Information and communications technology (ICT) permeates all aspects of modern society, underpinning interactions, learning, and economic activity. Supporting investments in ICT infrastructure can help to boost economic growth in all sectors and reduce inequality. Social inclusion requires widespread ICT access, but this is difficult to achieve in South Africa given the dispersed population and limited resources. Despite these challenges, broadband internet access has been a success story in South Africa with rapid mobile and smart-phone adoption. The Stats SA 2021 General Household Survey showed that 77,5% of South African households have access to the internet and that 69,4% connect using mobile devices.
Mobile broadband provides people with a key means to access opportunities that can better their lives. The GSMA Mobile Connectivity Index ranks countries according to infrastructure, affordability, consumer readiness, content, and services. At the top of the index are Australia, Singapore, and Finland. South Africa sits near the middle of the rankings but has been steadily improving, with excellent 2G, 3G, and 4G coverage. Most South African households (rural and urban) already have access to the internet through mobile devices, and these numbers continue to grow.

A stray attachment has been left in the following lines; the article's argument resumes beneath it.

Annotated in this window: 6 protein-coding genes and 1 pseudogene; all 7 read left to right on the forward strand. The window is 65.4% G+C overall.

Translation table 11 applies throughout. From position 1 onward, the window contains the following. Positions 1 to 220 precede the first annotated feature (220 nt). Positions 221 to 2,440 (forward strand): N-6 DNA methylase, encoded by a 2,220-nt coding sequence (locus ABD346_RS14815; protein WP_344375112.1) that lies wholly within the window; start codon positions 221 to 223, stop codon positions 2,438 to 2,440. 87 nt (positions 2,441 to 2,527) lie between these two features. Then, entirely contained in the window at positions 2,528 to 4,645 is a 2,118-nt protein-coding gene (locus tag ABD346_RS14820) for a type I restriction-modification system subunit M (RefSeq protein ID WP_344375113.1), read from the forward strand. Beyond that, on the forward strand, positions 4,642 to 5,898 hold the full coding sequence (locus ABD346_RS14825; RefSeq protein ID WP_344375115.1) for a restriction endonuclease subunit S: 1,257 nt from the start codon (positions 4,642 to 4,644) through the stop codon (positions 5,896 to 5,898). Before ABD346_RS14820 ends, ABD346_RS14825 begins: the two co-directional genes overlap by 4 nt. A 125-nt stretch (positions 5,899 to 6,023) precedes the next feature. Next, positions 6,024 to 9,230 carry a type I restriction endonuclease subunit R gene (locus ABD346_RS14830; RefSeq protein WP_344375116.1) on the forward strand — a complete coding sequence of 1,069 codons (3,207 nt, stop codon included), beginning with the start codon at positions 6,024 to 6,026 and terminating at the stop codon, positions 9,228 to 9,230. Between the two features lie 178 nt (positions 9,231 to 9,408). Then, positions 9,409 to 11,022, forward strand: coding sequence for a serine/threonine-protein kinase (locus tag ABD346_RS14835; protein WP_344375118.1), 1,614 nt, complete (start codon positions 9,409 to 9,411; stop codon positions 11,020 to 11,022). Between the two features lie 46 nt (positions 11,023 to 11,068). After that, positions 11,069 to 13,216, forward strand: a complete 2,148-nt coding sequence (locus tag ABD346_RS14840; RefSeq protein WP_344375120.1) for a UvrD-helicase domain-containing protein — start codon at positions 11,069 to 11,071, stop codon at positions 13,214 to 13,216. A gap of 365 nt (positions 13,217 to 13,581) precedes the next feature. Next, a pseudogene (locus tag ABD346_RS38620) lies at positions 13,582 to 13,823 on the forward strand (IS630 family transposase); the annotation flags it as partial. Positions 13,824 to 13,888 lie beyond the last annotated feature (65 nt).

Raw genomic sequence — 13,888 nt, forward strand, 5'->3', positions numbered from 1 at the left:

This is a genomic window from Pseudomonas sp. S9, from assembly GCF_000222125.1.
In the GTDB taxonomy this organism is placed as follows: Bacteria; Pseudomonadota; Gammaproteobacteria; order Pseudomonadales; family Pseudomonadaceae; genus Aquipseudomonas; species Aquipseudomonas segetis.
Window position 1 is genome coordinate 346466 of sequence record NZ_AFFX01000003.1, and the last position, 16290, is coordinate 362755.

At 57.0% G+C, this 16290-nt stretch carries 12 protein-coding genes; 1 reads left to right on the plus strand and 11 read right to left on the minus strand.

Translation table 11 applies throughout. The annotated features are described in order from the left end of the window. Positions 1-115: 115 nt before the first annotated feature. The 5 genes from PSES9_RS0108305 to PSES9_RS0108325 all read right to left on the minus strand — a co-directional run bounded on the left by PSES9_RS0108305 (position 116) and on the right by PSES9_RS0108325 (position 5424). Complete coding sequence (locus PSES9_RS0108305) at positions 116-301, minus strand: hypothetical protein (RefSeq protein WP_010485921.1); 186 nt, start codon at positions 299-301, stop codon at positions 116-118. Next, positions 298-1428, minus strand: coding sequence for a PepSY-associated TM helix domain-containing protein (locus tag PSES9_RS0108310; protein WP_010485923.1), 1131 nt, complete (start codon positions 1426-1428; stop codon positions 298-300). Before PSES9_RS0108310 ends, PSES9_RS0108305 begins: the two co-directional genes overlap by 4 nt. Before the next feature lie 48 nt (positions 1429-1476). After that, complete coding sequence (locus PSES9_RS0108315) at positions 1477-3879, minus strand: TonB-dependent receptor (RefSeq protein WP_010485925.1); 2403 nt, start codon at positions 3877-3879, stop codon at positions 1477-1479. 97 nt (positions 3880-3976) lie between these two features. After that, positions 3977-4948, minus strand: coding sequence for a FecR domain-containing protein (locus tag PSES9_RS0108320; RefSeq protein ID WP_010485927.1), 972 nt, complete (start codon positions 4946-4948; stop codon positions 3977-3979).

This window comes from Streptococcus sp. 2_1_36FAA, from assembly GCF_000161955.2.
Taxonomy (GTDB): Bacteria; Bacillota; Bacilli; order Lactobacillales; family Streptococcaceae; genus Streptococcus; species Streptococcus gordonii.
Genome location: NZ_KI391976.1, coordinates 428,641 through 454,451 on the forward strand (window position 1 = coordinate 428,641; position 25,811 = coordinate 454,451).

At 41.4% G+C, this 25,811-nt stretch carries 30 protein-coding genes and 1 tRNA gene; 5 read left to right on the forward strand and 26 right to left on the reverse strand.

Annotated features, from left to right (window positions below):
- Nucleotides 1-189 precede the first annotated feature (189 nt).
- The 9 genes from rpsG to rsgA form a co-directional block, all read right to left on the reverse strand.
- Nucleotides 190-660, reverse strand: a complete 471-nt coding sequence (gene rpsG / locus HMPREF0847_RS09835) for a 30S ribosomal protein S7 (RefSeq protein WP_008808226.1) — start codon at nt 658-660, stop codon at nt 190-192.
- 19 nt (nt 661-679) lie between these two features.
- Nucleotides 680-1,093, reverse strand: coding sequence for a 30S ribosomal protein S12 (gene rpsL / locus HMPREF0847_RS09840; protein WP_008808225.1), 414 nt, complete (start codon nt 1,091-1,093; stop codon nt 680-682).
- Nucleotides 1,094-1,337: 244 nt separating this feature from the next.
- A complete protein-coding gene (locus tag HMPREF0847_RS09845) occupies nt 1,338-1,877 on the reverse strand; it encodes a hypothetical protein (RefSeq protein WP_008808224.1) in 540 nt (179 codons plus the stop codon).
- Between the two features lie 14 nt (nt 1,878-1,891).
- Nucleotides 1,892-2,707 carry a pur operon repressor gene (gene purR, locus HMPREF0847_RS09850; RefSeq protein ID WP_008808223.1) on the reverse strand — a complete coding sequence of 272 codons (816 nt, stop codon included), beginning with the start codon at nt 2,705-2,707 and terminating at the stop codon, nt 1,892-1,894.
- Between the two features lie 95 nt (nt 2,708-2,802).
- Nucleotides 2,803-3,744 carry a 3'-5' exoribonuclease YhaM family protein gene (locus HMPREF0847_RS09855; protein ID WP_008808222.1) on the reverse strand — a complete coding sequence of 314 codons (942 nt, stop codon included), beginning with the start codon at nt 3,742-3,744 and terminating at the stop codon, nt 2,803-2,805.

The GSMA Index looks at several factors including spectrum allocation to the mobile industry, this is one of the areas where South Africa has ranked poorly. It is therefore encouraging that the government and the Independent Communications Authority of South Africa (ICASA) released additional spectrum to mobile operators in early 2022, with six bidders partaking in an auction. The additional spectrum will enable faster, wide reaching, better quality 4G and 5G networks, and improve South Africa’s ranking.
Broadband access is primarily mobile in South Africa and is likely to remain this way in the near-term, with the slow deployment of fixed broadband services. The continuous growth in mobile data traffic keeps the demand for more spectrum high. In August this year, ICASA acknowledged the growing demand and published a notice to initiate a second phase of spectrum auctions aimed at operators who provide mobile broadband wireless access services in the low and mid International Mobile Telecommunications frequency bands.
Other avenues have been explored by policy makers to expand broadband internet access. However, the state should be careful not to reinvent the wheel by trying to replicate existing networks. Free fixed broadband access can realistically be provided in some public spaces, such as public libraries, whilst broader quality access at home and work will require continued support of the private mobile industry and ICT sector. By focusing on creating an enabling regulatory environment, South Africa will be able to keep up with the fast-changing ICT landscape.
By Luke Muller